Angola one of biggest opportunities

Posted On Monday, 23 August 2004 02:00 Published by eProp Commercial Property News
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The rehabilitation of the Angolan economy is opening up many opportunities for South African businesses, says Janet Cronje, Manager of Exporter Services at Wesgro.


"Rebuilding Angola is starting at the most basic level since all infrastructure was destroyed in that country during the civil war. As a result, Angola imports everything from food, medicines to machinery and skilled labour. To correct this and to create a thriving economy the Angolan government is in need of foreign direct investment. This presents highly lucrative investment and export opportunities for South African businesses," she says.

Cronje and Carin Voges, Wesgro's Sector Research Economist, have just returned from Angola's capital Luanda, where they led a delegation of representatives from seven Cape-based companies who were exploring trade opportunities in that country. The trip, which was funded through the Department of Trade and Industry's Export Marketing and Investment Assistance (EMIA) programme, falls in line with Wesgro's service mission to help Western Cape-based companies find viable export market opportunities. Cronje says it is also the first of a series of initiatives that Wesgro will undertake to increase trade links between the province and the rest of Africa, particularly along the West Coast, in support of NEPAD.

Wesgro is the official Trade and Investment Promotion Agency of the Western Cape charged with attracting foreign direct investment, growing export market opportunities and promoting the businesses image of the province. According to Cronje Angola is the top export market in Africa for the Western Cape.

"Since the end of the Angolan civil war in 2000, Western Cape exports to that country have grown 250% from R150 million to R525 million in 2003. The top five export products are building materials, vegetables, wine and spirits, machinery and fruits and nuts. However, market opportunities exist in a diverse range of sectors, for example, the companies we travelled with are involved in pharmaceuticals, shipping and logistics, plastics manufacturing and, repair and maintenance on oil and gas rigs," she says.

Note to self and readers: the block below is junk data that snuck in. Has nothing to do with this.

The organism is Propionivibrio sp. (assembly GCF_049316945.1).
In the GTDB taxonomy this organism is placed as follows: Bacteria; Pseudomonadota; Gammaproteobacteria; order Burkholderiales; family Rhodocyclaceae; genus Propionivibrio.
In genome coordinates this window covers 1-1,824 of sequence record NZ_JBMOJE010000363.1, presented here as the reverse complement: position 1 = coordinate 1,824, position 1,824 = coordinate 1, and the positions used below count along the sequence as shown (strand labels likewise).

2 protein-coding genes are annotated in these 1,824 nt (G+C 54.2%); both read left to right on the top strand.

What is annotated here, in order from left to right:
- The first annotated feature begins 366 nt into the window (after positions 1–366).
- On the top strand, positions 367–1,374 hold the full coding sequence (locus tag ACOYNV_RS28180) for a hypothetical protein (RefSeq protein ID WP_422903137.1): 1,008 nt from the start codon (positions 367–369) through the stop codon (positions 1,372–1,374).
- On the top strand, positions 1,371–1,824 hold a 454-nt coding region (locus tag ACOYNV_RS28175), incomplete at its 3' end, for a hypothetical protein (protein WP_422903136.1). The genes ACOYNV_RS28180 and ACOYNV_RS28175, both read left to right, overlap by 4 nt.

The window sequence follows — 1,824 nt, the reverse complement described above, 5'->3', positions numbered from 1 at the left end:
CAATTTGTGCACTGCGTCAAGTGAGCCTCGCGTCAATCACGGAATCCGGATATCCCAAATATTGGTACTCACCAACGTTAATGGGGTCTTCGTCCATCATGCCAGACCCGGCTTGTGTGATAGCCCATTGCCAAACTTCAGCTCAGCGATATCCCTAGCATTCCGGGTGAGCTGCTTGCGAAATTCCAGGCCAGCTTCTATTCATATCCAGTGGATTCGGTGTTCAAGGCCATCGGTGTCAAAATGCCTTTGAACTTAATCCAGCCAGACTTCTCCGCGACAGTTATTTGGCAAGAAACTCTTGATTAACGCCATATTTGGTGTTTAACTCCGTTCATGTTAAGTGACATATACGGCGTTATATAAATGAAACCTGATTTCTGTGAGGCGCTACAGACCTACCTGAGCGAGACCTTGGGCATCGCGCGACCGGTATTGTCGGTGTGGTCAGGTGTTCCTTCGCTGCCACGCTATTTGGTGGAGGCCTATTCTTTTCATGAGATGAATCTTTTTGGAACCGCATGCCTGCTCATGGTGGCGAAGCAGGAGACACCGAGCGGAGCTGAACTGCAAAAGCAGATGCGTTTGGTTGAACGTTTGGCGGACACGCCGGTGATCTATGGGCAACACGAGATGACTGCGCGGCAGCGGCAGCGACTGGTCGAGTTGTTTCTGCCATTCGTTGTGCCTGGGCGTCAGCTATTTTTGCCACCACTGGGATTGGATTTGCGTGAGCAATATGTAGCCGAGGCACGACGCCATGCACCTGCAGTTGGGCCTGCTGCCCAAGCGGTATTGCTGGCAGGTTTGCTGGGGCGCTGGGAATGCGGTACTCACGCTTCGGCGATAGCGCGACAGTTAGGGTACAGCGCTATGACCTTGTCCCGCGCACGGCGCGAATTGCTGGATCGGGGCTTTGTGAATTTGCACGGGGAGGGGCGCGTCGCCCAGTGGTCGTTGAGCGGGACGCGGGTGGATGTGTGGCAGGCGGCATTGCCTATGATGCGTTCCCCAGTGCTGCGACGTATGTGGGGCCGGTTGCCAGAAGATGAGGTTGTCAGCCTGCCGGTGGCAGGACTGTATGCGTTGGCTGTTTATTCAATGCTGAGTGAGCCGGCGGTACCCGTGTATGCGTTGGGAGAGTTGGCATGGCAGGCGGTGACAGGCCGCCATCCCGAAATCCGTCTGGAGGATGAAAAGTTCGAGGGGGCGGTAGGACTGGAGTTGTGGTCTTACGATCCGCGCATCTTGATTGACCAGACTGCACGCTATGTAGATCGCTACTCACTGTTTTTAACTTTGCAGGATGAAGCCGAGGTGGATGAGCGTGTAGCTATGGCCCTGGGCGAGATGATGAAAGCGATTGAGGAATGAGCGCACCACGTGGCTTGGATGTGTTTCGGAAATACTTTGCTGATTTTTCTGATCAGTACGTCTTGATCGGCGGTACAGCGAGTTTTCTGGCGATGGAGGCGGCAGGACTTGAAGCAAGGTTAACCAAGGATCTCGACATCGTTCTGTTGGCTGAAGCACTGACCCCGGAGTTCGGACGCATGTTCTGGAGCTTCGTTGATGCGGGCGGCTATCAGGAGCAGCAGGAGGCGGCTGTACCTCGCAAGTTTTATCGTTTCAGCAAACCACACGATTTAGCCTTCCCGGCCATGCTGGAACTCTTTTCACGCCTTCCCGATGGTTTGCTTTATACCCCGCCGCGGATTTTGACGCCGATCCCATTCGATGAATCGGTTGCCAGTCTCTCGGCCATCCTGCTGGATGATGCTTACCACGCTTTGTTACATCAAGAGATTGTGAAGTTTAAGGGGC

She also points out that although Angola has vast fertile agricultural land and adequate rainfall, fear of landmines on agricultural land has slowed the process of renewing the agricultural sector and at the same time forced government to import huge quantities of food products.

Additionally, the country has abundant reserves of oil, gas, diamonds and other mineral resources but lacks capacity and skills to industrialise many of their sectors. "The country is under immense reconstruction and rehabilitation. South African businesses should explore the opportunities this transition presents both at exporter level and in setting up businesses in that country."

The Angolan government is providing attractive incentives for businesses that are considering investing in that country and already, a few South African companies - including Shoprite, First National Bank and ABSA - are operating there. Cronje says the fact that Angola is a Portuguese-speaking nation should not pose a barrier for South African businesses as there are organisations - such as Wesgro, the Angolan Chamber of Commerce, the South African embassy in Angola and the Angolan Federation of Women Entrepreneurs who are eager to do business with South African women entrepreneurs - who can help facilitate all processes.

Last modified on Wednesday, 16 April 2014 18:16

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